This morning I spied the fog is rolling in, just like that the sky has turned from crystal blue to opaque whiteness. Mine is the last residential street in Oakland, edged off by an unsightly freeway ramp. The other side the hubbub of a bustling port transports clothes, shoes, food, cars, oil, and electronics. One side of the block is under construction, all plywood and slab—luxury living at ¼ the size but three times the price of a modest home in one of the elusive battleground states. My neighborhood is a contradiction. The other side is speckled with wonderful Victorian row houses, a reminder of a time when this was a solidly middle-class neighborhood, where families thrived before red lines were drawn and redevelopment came crashing through. Further down a shanty-like network of lean-to’s, tents, tiny homes and sheds create a safe haven for our unhoused neighbors who are wedged against chain link fences waiting for the world to take notice and help.
Words like bubble, inner city, hell, gentrification are the descriptors for this street, but this is my neighborhood, I live here with my family, just like so many other decent humans. In this past year, I’ve put my energy towards acquainting myself with the politics and the community, both of these are a challenge but worth the time. There is no single word, no demographic term that accurately describes my little space on this Earth, monolithic we’re not, rather a complex community, in need of specialized services and a new form of progressive development that will require leadership that is sorely missing in the bluest city, in the bluest county, in the bluest state. I can’t stop thinking, still reeling from this election, trying to parse out what has gone wrong, why I wasn’t heard, who I wasn’t listening too. For the first time in a long time I feel our politicians have abandoned us on so many levels, party politics has left us in the lurch and I see clearly that the change we wish to see is within us. The time is now, no more waiting around. There are no heroes, no symbols or catchy slogans that will save us. Just our solidarity and resistance.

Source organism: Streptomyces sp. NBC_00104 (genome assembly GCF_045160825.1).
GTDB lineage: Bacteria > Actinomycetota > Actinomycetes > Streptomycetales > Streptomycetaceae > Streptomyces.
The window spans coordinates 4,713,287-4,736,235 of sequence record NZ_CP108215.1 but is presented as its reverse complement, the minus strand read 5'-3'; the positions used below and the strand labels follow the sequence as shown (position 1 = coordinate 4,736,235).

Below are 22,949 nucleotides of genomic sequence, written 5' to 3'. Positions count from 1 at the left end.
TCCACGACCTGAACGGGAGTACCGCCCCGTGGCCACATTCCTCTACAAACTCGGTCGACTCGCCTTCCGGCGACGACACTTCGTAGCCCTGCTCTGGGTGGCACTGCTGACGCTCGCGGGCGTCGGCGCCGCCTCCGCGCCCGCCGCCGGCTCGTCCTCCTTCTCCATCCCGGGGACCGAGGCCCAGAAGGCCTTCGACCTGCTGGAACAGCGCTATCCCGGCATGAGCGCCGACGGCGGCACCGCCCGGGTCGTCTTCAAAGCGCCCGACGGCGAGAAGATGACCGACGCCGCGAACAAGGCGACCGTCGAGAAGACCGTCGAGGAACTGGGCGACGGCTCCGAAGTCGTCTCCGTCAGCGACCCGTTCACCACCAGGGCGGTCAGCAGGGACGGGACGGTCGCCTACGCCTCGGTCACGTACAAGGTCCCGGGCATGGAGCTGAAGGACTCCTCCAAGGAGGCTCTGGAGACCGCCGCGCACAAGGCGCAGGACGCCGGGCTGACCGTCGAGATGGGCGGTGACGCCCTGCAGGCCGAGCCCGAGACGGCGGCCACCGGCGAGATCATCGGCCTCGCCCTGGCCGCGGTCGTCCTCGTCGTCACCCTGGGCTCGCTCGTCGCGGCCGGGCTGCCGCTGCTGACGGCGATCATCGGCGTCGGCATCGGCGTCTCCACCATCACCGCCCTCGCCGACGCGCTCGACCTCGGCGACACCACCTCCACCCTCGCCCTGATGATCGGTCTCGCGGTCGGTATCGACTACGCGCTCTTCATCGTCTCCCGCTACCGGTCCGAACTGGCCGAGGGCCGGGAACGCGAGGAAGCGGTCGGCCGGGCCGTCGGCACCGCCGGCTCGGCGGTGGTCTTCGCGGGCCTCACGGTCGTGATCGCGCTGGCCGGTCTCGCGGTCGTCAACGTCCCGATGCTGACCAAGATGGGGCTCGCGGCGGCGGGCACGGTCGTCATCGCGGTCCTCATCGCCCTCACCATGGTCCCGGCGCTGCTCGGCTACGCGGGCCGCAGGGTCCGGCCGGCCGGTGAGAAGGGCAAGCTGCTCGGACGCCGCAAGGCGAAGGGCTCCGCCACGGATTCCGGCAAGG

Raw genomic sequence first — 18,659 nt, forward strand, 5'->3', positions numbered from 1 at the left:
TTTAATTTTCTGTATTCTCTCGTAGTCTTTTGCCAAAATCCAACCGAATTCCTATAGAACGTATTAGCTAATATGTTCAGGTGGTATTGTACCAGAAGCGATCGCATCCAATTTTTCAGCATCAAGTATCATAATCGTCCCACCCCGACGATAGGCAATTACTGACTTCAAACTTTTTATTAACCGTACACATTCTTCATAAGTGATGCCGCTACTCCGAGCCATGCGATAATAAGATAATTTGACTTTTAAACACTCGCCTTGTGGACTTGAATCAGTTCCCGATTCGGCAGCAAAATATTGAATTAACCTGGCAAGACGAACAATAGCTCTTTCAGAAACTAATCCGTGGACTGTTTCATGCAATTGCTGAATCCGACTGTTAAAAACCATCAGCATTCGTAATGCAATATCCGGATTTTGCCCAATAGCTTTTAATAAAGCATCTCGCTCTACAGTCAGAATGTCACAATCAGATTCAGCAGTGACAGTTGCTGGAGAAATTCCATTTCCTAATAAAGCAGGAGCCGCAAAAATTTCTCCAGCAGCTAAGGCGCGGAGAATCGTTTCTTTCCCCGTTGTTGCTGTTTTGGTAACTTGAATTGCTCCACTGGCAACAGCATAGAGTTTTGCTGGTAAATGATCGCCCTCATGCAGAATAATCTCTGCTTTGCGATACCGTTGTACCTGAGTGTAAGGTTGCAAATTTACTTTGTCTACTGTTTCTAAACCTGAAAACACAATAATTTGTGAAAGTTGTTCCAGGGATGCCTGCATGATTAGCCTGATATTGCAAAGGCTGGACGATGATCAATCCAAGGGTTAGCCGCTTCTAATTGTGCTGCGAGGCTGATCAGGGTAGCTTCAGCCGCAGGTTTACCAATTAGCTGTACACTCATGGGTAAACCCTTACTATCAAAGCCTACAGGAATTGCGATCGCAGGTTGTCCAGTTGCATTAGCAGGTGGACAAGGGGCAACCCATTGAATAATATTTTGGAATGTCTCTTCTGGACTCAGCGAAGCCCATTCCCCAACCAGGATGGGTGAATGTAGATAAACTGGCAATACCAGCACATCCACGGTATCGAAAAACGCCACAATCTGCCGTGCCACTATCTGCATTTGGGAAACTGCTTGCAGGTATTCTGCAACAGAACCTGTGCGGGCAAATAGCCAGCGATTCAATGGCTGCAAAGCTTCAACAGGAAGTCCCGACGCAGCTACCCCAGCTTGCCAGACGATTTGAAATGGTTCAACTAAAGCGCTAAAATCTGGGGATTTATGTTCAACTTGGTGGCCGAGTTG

Since election day the weather has been unseasonably warm and quite literally the only bright spot that was hard to overlook during these very uncertain times. I started off 11/8 filled with optimism, and proudly stated to my friends online that I love my city, my job my country, my family and friends and those feelings didn’t dissolve on 11/9. But optimism is replaced with resolve. I’m trying to dig deep because mistakes were made, I feel duped, misinformed, and mistaken. My critical eye has re-focused, I no longer trust the same sources of information that spoon-fed me comfortable doses of anesthetic in the form of snarky satire and refreshable data feeds. To be frank, it’s not all that important to cling to the same sources that threw us off our game. But I do expect more from the campaigners and politicians who let the wolf into the henhouse and implore they do as much soul-searching as their constituents. But I have my plan, I’ve replaced podcasts and radio news with music, comments online with in-person conversation, and mainstream media with history.
The weekend after the election, tears still well up, my stomach keeps dropping, another musician has left us. If there was ever a time for poetry and music it is now. Emotions are hard to contain as Leonard Cohen’s gravelly baritone rolls out poetry so apropos it feels like another punch to a bruised soul:
Everybody knows that the dice are loaded
Everybody rolls with their fingers crossed
Everybody knows the war is over
Everybody knows the good guys lost
Everybody knows the fight was fixed
The poor stay poor, the rich get rich
That’s how it goes
It’s through this process of grieving, hearing words strung together with a marksman-like accuracy, that I start the process of healing. I’m not moping or wallowing because I need to stay energized. Of course, I’m unsure, not fearful but on edge, anxious but resigned. I’m filled with concern for the vulnerable and the foundational freedoms of my country that is once again struggling with its legacy of inequality. The reckoning has arrived and it’s not in the form we’d expected. But I’m still here. So are you.